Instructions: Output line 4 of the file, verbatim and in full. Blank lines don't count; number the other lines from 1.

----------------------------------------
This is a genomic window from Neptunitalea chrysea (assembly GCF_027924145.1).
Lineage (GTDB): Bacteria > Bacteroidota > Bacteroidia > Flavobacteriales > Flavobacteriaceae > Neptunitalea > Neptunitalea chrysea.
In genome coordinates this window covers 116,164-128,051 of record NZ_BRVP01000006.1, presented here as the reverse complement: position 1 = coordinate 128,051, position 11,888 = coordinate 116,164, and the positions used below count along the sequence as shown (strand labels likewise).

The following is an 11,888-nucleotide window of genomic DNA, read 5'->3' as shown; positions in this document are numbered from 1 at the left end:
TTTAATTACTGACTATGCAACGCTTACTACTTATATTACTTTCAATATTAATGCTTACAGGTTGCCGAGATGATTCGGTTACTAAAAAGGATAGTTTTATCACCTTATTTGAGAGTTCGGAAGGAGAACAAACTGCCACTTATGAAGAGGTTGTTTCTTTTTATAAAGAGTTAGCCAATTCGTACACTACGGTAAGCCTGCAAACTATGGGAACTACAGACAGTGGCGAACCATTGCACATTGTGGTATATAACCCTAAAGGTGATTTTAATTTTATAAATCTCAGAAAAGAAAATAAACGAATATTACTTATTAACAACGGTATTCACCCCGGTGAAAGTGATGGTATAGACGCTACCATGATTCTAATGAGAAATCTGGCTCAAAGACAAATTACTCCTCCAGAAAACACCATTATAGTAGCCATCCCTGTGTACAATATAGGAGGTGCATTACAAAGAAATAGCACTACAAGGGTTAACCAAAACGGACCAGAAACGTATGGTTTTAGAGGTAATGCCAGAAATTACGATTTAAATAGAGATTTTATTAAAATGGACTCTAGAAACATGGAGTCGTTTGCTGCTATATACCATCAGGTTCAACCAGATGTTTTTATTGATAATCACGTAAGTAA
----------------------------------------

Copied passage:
The following is an 11,888-nucleotide window of genomic DNA, read 5'->3' as shown; positions in this document are numbered from 1 at the left end: